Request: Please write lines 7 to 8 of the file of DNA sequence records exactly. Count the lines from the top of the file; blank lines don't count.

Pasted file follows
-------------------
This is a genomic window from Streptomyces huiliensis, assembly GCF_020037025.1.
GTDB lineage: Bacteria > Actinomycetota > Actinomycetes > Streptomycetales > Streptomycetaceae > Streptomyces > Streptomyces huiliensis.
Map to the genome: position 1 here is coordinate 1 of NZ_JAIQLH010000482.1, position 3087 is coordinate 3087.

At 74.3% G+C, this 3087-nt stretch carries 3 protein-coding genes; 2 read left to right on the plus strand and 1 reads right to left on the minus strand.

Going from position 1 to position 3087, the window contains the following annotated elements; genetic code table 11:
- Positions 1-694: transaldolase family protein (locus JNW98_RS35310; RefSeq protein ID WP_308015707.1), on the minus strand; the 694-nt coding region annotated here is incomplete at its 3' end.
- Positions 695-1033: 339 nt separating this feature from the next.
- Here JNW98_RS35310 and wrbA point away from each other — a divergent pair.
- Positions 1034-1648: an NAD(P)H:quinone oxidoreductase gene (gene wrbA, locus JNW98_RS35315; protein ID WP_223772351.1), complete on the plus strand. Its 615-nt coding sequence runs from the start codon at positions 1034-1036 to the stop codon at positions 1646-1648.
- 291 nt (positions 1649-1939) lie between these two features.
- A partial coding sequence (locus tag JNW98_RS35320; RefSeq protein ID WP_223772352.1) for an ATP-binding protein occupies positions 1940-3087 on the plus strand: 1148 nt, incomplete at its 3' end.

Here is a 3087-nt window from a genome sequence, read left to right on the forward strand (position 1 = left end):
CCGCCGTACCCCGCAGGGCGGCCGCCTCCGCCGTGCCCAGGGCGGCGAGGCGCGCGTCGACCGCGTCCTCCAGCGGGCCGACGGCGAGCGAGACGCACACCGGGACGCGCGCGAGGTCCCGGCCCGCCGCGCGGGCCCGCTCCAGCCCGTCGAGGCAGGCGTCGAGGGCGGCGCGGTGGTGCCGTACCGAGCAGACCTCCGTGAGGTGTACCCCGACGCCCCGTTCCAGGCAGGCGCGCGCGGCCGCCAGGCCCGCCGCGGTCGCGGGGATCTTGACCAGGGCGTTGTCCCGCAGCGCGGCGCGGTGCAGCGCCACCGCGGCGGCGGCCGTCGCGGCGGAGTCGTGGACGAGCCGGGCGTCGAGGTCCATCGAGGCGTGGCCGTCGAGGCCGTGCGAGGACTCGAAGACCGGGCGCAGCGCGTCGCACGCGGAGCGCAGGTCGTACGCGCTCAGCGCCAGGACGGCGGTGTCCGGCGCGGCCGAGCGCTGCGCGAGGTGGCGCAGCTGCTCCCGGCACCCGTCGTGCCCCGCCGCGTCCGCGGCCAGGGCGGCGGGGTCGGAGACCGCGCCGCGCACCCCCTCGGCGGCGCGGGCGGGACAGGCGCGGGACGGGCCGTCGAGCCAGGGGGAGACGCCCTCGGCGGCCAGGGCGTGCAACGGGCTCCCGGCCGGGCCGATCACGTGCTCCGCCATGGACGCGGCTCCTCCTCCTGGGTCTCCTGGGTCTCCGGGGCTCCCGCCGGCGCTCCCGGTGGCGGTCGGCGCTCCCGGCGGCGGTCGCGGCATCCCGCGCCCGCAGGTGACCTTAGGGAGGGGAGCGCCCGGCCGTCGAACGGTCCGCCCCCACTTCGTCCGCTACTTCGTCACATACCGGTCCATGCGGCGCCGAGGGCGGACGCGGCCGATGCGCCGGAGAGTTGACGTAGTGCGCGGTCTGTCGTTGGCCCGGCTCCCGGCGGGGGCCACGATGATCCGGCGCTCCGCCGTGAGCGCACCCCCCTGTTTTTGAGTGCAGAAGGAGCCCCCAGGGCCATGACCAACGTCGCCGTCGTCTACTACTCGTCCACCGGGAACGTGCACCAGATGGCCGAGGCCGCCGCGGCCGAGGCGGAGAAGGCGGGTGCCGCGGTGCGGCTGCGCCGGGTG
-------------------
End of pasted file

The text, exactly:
- Positions 695-1033: 339 nt separating this feature from the next.
- Here JNW98_RS35310 and wrbA point away from each other — a divergent pair.